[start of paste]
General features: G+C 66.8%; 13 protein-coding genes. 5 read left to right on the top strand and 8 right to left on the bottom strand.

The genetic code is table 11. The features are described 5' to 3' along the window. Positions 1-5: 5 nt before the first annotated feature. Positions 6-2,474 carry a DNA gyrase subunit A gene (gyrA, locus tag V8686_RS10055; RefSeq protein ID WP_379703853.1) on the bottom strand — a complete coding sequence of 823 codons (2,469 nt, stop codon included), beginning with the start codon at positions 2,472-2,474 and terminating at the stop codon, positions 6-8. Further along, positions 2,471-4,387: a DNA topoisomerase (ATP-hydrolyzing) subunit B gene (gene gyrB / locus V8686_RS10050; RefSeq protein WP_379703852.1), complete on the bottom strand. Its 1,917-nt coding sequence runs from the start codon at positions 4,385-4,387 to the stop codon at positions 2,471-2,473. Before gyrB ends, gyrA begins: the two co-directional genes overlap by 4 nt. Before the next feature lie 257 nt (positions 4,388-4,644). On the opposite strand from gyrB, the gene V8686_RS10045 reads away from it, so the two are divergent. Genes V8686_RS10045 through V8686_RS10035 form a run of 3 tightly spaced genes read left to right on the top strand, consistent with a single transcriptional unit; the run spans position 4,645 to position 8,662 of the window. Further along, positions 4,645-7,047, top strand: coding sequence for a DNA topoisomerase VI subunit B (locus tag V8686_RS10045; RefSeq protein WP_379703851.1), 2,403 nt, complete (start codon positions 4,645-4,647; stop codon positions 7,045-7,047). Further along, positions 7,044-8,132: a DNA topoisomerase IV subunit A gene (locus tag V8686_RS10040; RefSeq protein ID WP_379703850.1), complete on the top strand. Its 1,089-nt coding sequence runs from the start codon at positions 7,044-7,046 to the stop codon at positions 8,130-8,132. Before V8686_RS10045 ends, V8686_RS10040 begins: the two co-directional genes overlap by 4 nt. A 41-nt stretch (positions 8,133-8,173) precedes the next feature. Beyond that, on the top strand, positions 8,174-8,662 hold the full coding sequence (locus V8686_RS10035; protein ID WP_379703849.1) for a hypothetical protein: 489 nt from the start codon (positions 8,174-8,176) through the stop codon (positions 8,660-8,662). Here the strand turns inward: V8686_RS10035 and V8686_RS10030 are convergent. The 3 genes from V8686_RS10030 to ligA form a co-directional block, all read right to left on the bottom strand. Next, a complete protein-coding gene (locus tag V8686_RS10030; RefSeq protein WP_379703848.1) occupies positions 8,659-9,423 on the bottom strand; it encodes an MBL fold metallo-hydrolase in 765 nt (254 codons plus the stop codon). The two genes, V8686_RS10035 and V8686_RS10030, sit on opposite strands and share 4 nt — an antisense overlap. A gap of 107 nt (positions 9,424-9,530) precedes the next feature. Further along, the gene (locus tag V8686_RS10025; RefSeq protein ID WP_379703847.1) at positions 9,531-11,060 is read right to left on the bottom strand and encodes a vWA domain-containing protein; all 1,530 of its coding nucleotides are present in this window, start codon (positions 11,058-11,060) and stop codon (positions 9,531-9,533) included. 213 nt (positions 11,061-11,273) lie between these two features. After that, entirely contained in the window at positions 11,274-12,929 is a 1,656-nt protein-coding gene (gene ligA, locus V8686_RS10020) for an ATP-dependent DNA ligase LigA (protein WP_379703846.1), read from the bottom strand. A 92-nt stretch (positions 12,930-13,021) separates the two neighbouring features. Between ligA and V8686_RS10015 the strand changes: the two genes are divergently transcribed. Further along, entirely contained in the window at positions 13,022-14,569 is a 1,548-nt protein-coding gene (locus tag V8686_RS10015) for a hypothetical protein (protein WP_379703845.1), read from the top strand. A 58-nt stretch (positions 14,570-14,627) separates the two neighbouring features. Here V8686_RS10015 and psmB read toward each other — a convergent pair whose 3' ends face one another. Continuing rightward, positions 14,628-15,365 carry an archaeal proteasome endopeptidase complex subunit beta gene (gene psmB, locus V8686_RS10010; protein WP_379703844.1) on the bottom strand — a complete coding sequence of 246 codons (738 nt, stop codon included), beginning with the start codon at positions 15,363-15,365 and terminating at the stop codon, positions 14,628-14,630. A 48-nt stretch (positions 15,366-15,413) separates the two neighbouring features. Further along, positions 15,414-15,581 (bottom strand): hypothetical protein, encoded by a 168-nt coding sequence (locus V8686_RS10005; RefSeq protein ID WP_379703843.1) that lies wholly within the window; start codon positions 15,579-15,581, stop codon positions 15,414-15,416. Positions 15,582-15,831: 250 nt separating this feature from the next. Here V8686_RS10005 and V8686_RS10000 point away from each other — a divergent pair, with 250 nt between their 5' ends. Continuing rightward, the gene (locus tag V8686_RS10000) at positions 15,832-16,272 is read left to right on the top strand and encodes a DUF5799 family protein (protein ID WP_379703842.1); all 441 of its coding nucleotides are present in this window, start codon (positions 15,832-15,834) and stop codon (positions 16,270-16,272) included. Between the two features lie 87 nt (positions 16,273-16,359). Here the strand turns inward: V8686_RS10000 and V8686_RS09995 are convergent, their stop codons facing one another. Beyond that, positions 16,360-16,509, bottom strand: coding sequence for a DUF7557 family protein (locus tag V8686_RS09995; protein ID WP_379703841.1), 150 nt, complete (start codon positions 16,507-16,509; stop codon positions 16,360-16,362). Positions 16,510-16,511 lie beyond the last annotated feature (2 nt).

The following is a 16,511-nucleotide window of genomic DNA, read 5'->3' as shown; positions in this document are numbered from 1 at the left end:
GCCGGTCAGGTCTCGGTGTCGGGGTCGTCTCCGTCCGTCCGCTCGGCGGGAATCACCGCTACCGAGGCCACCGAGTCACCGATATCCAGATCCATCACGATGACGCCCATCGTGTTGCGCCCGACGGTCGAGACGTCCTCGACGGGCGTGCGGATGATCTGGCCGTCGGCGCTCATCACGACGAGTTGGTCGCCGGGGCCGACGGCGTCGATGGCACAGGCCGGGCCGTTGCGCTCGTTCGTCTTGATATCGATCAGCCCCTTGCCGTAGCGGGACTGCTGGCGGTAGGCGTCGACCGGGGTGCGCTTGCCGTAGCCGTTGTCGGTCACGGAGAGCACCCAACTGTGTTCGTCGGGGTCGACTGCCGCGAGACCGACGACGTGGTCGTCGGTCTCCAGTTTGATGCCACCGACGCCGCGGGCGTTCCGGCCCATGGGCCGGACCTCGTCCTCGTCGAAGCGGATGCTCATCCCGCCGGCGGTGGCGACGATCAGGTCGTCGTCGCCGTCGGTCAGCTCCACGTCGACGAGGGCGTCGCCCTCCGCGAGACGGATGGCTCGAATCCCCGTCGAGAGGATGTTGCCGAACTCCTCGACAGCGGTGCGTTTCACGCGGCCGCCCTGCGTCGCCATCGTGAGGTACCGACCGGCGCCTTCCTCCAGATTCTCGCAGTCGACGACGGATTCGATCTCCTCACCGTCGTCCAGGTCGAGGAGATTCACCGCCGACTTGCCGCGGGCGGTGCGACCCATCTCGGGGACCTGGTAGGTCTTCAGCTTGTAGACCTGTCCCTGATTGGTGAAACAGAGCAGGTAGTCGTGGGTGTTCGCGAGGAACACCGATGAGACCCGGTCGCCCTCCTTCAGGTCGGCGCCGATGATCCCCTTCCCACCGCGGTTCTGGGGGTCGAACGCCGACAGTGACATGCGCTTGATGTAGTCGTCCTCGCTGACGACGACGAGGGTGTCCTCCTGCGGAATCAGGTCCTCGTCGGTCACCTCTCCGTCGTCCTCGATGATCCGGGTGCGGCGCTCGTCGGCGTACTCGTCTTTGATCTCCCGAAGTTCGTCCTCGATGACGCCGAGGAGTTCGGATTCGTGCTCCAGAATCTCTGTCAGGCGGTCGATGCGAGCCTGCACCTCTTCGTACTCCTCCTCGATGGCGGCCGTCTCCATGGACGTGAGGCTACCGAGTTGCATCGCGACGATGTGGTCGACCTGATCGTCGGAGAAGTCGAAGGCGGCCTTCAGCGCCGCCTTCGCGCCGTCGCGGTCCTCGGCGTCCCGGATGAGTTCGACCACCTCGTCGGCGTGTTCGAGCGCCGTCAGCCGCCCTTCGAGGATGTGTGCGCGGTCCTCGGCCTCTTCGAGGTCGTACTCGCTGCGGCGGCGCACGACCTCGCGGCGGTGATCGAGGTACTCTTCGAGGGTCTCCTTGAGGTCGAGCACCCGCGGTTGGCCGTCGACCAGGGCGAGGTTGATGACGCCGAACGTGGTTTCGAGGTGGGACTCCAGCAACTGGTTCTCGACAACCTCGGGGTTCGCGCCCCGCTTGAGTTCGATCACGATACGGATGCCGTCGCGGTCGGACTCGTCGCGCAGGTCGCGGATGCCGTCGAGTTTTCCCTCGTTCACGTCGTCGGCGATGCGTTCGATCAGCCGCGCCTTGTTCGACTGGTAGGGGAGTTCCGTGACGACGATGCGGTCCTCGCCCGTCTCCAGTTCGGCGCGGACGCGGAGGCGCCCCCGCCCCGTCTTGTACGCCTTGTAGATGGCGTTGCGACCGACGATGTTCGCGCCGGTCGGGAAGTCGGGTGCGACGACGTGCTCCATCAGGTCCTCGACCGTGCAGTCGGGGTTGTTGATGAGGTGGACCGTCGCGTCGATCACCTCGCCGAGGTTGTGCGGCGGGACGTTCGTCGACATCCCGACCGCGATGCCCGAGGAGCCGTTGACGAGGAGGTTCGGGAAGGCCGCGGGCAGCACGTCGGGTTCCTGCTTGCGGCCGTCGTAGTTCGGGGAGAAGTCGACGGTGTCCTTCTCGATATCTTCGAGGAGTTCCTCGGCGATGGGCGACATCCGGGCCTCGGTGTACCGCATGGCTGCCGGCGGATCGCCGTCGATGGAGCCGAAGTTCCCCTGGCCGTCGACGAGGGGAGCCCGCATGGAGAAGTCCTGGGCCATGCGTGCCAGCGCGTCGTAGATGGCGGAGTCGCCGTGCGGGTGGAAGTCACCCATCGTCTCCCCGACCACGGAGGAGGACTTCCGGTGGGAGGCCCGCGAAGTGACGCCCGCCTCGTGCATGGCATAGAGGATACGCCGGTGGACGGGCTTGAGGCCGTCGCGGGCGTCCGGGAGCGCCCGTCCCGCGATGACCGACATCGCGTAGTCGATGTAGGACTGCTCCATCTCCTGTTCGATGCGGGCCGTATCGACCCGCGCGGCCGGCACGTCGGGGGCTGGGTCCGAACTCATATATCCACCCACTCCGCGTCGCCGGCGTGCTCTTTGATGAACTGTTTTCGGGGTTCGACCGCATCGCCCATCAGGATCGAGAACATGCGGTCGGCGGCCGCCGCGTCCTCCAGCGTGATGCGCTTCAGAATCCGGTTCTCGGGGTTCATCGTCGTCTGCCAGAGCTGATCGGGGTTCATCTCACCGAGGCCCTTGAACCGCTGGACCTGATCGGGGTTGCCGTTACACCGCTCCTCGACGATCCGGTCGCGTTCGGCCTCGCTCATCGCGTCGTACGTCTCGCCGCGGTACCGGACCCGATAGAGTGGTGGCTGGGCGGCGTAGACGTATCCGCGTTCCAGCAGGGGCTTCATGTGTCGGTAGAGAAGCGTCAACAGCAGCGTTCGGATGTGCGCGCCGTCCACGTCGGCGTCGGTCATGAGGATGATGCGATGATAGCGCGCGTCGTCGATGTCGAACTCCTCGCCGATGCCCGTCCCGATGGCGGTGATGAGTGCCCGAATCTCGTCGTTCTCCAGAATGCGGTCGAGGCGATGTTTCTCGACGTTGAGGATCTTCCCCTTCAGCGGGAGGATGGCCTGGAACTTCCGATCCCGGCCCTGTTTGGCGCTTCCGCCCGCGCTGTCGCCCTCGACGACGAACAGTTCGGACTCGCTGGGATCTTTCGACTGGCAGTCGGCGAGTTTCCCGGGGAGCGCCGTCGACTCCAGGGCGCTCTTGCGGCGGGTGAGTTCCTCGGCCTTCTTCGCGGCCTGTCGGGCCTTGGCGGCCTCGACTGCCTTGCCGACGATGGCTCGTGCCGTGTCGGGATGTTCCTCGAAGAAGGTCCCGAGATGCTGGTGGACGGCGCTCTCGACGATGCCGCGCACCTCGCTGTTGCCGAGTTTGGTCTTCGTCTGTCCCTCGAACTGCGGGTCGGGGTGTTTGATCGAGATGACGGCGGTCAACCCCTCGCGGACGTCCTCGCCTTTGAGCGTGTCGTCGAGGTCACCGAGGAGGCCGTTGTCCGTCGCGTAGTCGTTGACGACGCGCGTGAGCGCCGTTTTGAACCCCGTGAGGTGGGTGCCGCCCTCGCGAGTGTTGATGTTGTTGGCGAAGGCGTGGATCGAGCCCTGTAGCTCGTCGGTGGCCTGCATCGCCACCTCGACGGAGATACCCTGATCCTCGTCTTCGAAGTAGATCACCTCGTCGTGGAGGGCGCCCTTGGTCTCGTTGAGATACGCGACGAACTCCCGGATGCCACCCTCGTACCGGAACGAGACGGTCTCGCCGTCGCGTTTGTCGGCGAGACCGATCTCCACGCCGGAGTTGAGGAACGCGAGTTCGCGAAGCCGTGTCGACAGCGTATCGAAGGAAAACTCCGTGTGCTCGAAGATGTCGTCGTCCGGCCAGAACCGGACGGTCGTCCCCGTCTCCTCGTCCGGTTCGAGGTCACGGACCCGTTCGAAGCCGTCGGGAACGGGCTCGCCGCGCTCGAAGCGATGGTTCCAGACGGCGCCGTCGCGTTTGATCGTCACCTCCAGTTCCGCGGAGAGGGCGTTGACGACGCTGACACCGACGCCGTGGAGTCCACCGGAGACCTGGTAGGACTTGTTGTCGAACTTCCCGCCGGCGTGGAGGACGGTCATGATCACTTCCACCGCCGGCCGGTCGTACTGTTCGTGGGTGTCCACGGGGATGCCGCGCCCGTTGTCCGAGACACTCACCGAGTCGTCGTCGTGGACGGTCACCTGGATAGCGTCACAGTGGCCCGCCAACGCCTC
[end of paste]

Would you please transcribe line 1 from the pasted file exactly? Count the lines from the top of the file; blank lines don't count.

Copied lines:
General features: G+C 66.8%; 13 protein-coding genes. 5 read left to right on the top strand and 8 right to left on the bottom strand.